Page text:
This is the time of year when teams reap a harvest relative to what they’ve sown for a whole season.
The final quarter of every season is about cashing in deposits months in the making. There is no more proving ground, no more tone-setting, no more earning respect.
Respect that will be earned has been earned. Lost seasons are now beyond saving. Opinions aren’t totally formed, but the framework has been laid and cannot be altered in any way.
We know who teams are. We know what strengths and weaknesses contenders and pretenders possess. We have a good idea about the options facing each team within their respective divisions, conferences, and on the national stage.
For some teams, the season’s goals were too ambitious. It just simply wasn’t meant to be. Those squads are now about developing next year’s talent to match a similar set of goals, perhaps formatted in a more feasible way.
For others, goals are within reach, but they require some help. These teams say the “handle our business” clichés with regularity, but you and I both know they will become expert scoreboard-watchers over the next few weeks. Murmurings about what might be pop up and are quickly squashed by the “realistic” fans concerned only of the task at hand.
For a select few teams, destiny is in their hands. They control what happens across the country. In this group, there are subsections that divide the power unequally.
You have the Alabama/Florida State wing that also includes Ohio State and Baylor and some select others. In that group, if you win, you’re in—or you at least go as far as you can with respect to preseason rankings that would’ve kept you out anyway in favor of other programs more propped up by preseason hype.
Clemson is in the second tier of teams. The Atlantic Division is gone, but the BCS is waiting patiently to call Clemson’s name. The ACC title is out of reach, but an 11-win season, a top-ten ranking, and a big time paycheck are well within arm’s length.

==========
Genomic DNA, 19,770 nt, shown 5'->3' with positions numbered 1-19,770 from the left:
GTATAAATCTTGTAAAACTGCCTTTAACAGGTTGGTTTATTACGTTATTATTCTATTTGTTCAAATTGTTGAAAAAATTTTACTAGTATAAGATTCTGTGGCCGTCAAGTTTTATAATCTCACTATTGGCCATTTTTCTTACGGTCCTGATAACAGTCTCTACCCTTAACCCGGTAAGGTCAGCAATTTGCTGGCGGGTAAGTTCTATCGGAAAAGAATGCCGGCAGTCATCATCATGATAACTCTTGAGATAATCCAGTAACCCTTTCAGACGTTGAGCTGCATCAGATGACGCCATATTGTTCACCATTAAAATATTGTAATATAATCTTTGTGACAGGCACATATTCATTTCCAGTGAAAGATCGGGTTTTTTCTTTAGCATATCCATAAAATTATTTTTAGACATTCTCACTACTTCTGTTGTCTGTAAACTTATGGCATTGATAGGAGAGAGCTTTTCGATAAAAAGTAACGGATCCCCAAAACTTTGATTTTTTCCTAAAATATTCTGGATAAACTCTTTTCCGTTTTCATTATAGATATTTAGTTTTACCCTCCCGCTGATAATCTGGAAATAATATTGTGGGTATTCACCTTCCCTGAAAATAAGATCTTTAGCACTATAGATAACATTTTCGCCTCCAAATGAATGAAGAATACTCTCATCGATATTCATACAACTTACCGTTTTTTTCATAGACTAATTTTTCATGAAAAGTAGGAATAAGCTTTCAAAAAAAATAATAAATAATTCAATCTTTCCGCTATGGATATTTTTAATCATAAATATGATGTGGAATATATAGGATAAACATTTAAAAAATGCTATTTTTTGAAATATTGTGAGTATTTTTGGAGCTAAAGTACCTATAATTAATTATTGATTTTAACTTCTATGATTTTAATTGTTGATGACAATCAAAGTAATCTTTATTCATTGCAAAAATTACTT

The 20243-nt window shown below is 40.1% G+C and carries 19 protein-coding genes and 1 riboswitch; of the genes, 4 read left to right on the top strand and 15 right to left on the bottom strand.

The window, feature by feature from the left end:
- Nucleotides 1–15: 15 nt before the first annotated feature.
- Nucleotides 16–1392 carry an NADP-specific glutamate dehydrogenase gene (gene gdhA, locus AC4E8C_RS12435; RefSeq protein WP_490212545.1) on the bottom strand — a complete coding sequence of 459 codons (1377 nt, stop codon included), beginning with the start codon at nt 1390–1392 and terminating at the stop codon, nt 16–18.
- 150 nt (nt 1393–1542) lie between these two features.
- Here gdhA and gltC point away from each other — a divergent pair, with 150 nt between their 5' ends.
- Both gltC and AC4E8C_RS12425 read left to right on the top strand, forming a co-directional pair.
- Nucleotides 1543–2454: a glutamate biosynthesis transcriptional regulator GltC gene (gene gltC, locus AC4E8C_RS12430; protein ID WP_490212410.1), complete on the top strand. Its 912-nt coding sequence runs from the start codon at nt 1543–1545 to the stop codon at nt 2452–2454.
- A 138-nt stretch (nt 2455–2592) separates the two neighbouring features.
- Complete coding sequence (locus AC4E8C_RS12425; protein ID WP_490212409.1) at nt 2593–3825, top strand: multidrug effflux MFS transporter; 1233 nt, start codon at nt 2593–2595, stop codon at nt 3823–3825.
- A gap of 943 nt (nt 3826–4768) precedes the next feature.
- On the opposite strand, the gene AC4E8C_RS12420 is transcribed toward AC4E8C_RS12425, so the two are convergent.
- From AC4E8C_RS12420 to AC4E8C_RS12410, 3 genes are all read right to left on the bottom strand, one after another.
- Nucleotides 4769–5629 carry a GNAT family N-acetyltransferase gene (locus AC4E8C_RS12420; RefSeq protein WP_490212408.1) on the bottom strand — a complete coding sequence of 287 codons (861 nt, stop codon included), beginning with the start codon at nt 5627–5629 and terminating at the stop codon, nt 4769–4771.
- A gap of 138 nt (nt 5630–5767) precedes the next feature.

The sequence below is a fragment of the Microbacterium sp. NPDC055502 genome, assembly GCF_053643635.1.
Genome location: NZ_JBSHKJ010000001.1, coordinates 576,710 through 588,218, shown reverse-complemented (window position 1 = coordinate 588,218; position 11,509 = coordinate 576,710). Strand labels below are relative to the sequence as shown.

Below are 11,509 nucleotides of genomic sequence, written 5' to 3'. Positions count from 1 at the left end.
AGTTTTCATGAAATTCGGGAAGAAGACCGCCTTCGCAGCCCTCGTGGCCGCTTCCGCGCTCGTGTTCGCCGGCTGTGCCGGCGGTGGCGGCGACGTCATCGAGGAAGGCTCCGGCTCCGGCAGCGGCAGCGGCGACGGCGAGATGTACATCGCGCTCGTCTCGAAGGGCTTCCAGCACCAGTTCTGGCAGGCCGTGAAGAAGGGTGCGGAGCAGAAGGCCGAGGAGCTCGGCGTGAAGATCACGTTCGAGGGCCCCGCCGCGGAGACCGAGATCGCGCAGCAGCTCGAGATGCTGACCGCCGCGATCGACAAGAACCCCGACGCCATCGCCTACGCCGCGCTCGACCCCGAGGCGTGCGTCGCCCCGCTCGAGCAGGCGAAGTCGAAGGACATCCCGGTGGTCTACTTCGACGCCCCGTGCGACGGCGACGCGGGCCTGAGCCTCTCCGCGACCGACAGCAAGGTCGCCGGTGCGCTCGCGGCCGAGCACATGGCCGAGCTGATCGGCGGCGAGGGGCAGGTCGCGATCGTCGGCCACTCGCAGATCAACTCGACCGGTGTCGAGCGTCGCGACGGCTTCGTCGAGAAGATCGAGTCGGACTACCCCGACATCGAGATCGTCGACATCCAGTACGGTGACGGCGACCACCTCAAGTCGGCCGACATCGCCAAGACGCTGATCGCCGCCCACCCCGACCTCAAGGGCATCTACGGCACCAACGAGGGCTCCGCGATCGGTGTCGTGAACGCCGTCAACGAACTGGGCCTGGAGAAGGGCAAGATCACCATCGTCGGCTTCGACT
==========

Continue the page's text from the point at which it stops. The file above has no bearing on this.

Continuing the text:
Frankly, style points mean nothing. Zero. Nada. Zilch. The time to impress has come and gone. Those who have impressed still have hope. Those who have not, do not.
The Tigers will face Georgia Tech tonight with a singular task—win. It doesn’t matter how pretty. It doesn’t matter how ugly. The nation at-large knows how it feels about Clemson and, for the most part, one performance won’t change that perception.
Now, a loss might throw things out of kilter a bit. But a win of any shape, form, or fashion would satisfy the only requirement. Winning is all that matters now.
Style points are for posturing. Their accumulation is just a way to prove you are who voters want you to be in order to be included in an exclusive club.
Barring something unforeseen, a spot in the national championship game is out of the picture for the Tigers. But they are comfortably in the BCS conversation, unable to be pushed out by any outside force but fully capable of self-destructing.
Images are for preserving, not creating, now. For Clemson, preservation begins with a win—no matter how big or small—against the Yellow Jackets tonight. It continues with a token victory over The Citadel most won’t pay any attention. It ends with a trip to Columbia to exorcise some half-decade-old demons.
I’m not advocating a defensive approach. Winning is about aggression. But Clemson has something many teams in the country covet at the moment—a seat at the BCS table.
Only Clemson can screw it up now.